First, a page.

Instead, there was a smile and the show cut to one of the most famous ads of all-time. Because it’s five a.m. at the airport, I’ve already read the entire Internet of Mad Men finale think-pieces. (OK, I read three.) They all included some kind of debate over whether this means that Don created that ad.
I’m not here to wonder. I assumed that cutting from Don’s smiling face to that ad meant that he’d just gotten the idea for it. This is how I am interpreting the show’s end.
I don’t think that Don dreams up the ad and thinks “Thank god, I can use this amazing idea to buy my way back into my old life.” I think that to Don, ideas are like a drug. A good idea is an incredible high, something he’s unable to resist. It doesn’t matter whether he’s Don Draper or Dick Whitman – at the end of the day, the ideas have always been his. He can’t stop having them, and he can’t resist using them.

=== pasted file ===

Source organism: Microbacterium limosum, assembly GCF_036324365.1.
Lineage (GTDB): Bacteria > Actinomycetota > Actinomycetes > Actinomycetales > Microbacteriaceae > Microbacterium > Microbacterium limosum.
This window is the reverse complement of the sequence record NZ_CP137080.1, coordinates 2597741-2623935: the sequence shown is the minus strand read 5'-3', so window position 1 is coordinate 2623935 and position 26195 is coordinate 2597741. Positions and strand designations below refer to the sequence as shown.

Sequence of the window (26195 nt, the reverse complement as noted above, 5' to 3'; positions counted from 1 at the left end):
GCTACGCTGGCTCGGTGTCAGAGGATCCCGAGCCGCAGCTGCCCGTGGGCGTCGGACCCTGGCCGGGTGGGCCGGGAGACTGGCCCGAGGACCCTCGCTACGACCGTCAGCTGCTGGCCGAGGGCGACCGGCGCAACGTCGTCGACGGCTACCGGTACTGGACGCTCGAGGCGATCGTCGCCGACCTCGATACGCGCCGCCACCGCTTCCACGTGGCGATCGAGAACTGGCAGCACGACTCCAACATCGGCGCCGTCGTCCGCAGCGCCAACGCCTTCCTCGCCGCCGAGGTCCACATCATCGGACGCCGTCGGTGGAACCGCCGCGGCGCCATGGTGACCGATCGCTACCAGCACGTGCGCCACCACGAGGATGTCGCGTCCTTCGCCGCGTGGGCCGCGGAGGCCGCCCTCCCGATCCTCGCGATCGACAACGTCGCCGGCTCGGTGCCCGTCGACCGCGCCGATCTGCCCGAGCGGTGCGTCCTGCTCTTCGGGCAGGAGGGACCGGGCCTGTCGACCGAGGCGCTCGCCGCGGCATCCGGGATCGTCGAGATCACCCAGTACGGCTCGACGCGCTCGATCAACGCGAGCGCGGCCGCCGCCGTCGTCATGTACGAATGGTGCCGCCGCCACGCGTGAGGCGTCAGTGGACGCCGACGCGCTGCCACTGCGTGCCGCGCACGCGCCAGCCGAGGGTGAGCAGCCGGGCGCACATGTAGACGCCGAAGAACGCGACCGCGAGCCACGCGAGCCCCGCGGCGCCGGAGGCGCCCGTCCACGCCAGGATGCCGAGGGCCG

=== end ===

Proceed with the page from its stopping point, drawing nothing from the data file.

So Don will return to his old life, and he’ll probably return to his old ways. He won’t change, despite his conversations with Sally and with Betty – two of the most powerful scenes in the episode. Is that disheartening? Not to me. I wouldn’t have expected anything else from a show that embraces flaws as much as Mad Men does.
Just look at the other characters. There are ways that Pete, Peggy, Joan and Roger have all changed since the show began. Pete seems kinder, Peggy braver, Joan more in control and Roger happier. But there are still core elements to their personalities that can’t be changed.